I know plenty of people who, by most people’s standards, live in poverty, and they are the richest people I know. They see and feel and embrace everything they face in their waking moments. They go to bed with a prayer on their lips and rise with gratitude and thanks, embracing what’s in store for them each day. This is living rich. If you are in a depressed mental state, remember a positive thought can change that experience. A thought can change your feelings.
That a thought might change a mood seems so basic, but it can. If you polled the most-watched, lift-me-up videos on social media you’ll find it’s of kitties and puppies, cats and dogs, and little kids. Studies reveal watching children laughing and giggling makes a person shift from a down mood to a jovial mood. Watching cute cat and dog videos, or even looking at their pictures, shifts a mood in a nanosecond.
Now what does this have to do with it’s never too late to alter your relationship with money? Well, our moods make a difference. If you’re depressed and feeling bad, you’re going to view life through the lens of doom and gloom. But if you turn to a video showing puppies, butterflies, and children laughing and giggling, your mood will improve, leaving you feeling upbeat—like everything is going to be okay. And it is.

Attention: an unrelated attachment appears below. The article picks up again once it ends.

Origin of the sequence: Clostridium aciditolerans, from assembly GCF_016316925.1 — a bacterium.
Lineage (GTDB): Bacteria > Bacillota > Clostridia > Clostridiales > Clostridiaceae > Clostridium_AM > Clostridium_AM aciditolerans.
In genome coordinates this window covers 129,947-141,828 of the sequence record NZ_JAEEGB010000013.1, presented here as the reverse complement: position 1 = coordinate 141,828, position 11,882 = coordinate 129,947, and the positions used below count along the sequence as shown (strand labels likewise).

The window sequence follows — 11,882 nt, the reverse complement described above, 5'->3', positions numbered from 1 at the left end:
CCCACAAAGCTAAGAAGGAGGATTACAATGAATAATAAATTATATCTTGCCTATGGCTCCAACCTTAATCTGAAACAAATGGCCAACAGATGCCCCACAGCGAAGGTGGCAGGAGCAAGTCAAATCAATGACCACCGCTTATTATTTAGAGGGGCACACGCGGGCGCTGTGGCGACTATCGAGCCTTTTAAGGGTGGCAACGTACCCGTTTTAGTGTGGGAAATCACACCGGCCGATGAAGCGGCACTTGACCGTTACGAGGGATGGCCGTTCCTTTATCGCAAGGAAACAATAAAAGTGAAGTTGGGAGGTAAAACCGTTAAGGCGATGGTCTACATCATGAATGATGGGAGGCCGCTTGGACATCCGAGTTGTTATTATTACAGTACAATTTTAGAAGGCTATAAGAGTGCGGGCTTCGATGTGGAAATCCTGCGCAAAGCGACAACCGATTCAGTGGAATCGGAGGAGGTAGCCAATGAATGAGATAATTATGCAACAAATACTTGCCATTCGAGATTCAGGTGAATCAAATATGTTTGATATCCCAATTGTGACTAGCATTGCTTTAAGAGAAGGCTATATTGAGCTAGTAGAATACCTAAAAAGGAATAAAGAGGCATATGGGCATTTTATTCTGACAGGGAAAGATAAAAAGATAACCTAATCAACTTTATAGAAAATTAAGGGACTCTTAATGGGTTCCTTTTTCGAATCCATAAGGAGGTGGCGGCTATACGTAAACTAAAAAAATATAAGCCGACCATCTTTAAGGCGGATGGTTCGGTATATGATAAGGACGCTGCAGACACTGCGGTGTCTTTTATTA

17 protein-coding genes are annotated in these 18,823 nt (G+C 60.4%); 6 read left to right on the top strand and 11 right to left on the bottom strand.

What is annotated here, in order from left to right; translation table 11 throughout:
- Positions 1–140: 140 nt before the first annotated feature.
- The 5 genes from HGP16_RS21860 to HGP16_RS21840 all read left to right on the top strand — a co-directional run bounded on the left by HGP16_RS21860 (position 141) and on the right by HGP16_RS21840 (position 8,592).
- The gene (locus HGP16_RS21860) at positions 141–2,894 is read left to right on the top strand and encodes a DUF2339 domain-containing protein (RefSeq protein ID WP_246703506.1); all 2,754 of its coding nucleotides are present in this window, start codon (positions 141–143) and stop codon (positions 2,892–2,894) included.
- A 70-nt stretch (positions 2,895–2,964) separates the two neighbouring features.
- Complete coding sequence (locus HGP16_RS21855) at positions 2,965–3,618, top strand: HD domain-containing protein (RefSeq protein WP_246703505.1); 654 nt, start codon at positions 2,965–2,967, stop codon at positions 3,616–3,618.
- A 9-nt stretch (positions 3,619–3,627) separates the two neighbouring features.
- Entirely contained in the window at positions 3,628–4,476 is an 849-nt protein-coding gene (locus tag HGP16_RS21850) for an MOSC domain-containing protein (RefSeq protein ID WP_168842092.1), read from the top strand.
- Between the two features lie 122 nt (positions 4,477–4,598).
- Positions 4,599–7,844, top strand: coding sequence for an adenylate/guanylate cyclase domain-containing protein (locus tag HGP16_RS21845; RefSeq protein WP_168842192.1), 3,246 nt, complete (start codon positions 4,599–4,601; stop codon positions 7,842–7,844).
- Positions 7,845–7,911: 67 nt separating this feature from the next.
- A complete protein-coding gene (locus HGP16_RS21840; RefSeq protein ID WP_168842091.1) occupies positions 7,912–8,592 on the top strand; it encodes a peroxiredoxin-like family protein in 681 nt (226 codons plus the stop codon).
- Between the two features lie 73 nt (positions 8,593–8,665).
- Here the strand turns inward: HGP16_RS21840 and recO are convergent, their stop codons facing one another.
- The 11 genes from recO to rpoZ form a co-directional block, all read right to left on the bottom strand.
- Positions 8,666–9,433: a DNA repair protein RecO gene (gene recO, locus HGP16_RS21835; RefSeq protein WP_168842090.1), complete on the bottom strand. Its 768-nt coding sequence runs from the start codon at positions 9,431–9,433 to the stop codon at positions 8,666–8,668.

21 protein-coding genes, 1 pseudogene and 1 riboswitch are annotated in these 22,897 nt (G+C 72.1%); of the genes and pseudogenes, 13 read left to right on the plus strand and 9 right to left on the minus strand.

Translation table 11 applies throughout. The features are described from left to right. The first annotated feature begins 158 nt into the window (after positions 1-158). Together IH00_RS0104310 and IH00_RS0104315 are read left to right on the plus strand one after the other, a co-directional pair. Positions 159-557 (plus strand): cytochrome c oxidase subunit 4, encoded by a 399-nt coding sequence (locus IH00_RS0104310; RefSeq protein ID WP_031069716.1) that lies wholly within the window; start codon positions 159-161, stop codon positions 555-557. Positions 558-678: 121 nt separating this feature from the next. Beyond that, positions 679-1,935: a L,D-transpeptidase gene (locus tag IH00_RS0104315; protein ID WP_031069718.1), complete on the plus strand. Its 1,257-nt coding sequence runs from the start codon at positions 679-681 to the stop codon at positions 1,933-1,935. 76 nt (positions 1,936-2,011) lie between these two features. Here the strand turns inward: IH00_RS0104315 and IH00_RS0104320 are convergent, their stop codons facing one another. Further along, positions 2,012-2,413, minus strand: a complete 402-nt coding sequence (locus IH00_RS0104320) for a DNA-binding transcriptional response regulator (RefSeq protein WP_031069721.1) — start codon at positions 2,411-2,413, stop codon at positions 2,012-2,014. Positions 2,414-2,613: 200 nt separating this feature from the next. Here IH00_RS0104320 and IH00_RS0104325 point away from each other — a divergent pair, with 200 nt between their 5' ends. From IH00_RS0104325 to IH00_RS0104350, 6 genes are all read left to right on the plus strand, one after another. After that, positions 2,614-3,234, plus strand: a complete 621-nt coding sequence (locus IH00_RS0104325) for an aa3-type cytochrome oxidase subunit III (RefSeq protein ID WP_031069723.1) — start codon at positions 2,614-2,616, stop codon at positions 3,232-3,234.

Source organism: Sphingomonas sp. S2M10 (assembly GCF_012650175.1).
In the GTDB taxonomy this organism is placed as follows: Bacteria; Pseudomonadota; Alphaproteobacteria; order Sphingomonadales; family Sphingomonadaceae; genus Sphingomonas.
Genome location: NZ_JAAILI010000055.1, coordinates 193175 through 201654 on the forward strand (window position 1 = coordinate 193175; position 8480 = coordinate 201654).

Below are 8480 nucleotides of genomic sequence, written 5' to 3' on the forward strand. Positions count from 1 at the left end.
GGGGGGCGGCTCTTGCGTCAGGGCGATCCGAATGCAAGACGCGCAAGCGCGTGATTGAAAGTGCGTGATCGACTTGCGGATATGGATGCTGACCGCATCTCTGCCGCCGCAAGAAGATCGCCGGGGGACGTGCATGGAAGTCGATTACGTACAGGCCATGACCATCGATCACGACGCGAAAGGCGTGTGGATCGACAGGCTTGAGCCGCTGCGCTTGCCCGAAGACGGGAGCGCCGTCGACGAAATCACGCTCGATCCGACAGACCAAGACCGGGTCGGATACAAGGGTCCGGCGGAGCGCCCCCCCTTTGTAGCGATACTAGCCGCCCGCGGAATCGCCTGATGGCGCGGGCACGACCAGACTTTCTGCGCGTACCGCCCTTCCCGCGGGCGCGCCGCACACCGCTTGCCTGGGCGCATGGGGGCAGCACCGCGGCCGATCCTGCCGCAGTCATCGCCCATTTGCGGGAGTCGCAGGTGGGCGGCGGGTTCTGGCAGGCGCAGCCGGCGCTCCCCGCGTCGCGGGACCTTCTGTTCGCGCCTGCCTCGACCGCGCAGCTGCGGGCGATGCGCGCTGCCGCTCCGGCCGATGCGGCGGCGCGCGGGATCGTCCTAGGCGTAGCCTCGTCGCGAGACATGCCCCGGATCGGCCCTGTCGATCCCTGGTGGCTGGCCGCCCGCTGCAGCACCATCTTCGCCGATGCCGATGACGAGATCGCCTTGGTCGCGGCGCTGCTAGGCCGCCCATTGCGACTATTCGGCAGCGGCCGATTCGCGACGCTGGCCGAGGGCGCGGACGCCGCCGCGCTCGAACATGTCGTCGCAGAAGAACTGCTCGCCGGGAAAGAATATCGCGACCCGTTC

What is amazing is the viewers’ moods lift instantly. They don’t go anywhere; they don’t need money or to buy that fancy pair of shoes, but they immediately embrace the joy of what they’re watching. They enter into the video and become a part of it. The rich experience of connecting with nature and the moment shifts their thoughts. They change their mood without realizing it has changed. It’s never too late.
In addition, live animal camera feeds equally lift people’s moods. From an eagle cam, to a shark cam, to a polar bear cam, we love watching live animal feeds. Millions upon millions of people tuned in to watch April the giraffe at the Animal Adventure Park in Harpursville, New York, during her pregnancy and when she gave birth (nearly 12 million).
What drives the interest?
Perhaps the escape for a moment from news, politics, and virus spread, and yes the worries about money. To take a pause and connect with nature is a stress reliever —an important theme you’ll find throughout my writings.
Go to your nearby park or beach or woods and watch what’s there for you to embrace.
Look at the life before you.
It’s not an expense; it’s an experience. As Forbes says, if you can do and want to, then don’t not. It’s all in the action. It’s all in the mindset. What is standing between you and your joy? If you can do and you want to, then do it. And if you don’t want to, then don’t, there’s always tomorrow.
But remember the last stanza of the Forbes quote; In short, while alive, live.
Are you truly living? How do you Know? And are your thoughts real or are they imagined?
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Speaker, writer, licensed clinical psychotherapist, PhD in addiction psychology, eating disorder professional, hypnotherapist changing the view about compulsive eating one addict at a time.